The carburetor was impact broken off of the engine. It was recovered and the inlet fuel screen was removed and examined, it was observed unremarkable. The carburetor was destroyed and no testing was done on the unit. No fuel was observed at the engine examination.

The gascolator was removed and the screen was examined, it was observed unremarkable.

Both magnetos were rotated by hand and both furnished spark at all outlet points as required.

An unmeasured amount of oil displaying an extended service life was observed in the oil sump. An approximately four inch fracture was observed on the upper right front of the crankcase that began at the crankshaft flange and continued longitudinally aft.

Both magnetos were removed from the engine and rotated by hand. Spark was furnished at all outlet points.

All eight spark plugs were removed and examined. They all exhibited wear and color consistent with normal combustion when compared to the Champion Spark Plug Wear Chart.

No preimpact mechanical malfunctions or failures of the aircraft or engine were found that would have precluded normal operation.

A Garmin global positioning system (GPS) receiver was retrieved from the wreckage and sent to the NTSB Vehicle Recorder Laboratory for download. The GPS data was reviewed and the accident flight was not recorded.


The Institute of Forensic Sciences, Medical Examiner, Dallas, Texas, conducted the autopsy on the CFI on July 31, 2010. The cause of death was blunt force injuries.

The autopsy of the CFI also revealed severe atherosclerosis of the right coronary artery with superimposed fresh-recent thrombus suggesting an acute myocardial infarction (heart attack). The CFI’s most recent application for a second-class medical certificate noted “no” to all under “Medical History” including heart or vascular trouble. There was no indication that the CFI was aware of his heart disease.

The Bioaeronautical Research Science Laboratory, Federal Aviation Administration (FAA), Oklahoma City, Oklahoma performed a postmortem toxicology of specimens from the CFI. The report stated that the test results were negative for carbon monoxide, cyanide, ethanol, and listed drugs.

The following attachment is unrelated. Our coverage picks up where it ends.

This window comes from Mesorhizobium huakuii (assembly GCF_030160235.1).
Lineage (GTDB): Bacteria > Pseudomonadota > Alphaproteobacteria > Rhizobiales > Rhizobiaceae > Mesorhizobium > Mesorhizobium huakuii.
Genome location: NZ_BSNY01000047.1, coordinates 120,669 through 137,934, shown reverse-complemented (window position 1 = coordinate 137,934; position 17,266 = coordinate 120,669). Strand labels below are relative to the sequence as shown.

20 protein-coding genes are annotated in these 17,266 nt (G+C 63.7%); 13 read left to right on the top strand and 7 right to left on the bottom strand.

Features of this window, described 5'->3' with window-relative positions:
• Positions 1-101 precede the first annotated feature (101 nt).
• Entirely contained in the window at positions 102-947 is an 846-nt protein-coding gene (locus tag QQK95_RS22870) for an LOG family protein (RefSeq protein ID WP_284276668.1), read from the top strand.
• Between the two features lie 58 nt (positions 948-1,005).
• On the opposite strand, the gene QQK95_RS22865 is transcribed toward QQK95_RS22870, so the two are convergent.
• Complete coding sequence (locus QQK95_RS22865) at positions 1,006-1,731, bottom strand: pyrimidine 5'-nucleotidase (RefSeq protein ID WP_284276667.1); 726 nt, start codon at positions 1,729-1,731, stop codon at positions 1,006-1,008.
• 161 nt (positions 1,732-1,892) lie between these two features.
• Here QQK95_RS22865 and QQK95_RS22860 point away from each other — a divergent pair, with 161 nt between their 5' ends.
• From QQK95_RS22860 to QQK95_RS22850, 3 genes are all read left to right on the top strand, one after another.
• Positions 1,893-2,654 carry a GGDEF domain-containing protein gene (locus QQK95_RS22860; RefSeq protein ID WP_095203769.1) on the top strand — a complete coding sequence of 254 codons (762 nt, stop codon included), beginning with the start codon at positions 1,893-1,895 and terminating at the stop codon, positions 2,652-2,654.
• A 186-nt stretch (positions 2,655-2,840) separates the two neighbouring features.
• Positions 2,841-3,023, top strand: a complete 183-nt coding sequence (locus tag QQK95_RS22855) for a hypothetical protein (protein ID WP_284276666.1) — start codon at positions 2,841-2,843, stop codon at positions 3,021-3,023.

The Institute of Forensic Sciences, Medical Examiner, Dallas, Texas, conducted the autopsy on the student pilot on July 31, 2010. The cause of death was multiple blunt force injuries.

The Bioaeronautical Research Science Laboratory, FAA, Oklahoma City, Oklahoma performed a postmortem toxicology of specimens from the student pilot. The report stated that the test results were negative for carbon monoxide, cyanide, ethanol, and listed drugs.


Review of performance data in the airplane flight manual revealed the airplane will stall at 43 knots or 50 mph.

Refueling facility records at JWY showed that the airplane had most recently been serviced with 16.6 gallons of 100LL aviation gasoline. Following the accident, management persons at JWY quarantined the fuel facility and personally supervised fuel quality testing of the 100LL refueler. Samples taken from both the hose and the tank sump were clean and showed no debris, water, or other contamination.

First responders said that a strong smell of fuel was noted around the wreckage immediately after the accident.

Another person, who was not a witness to the accident, stated he was rated as an airline transport pilot and had flown with the CFI on several occasions and did not believe that the CFI would ever allow an airplane to stall/spin. He also stated that the CFI instructed aircraft control and stall awareness as a principle.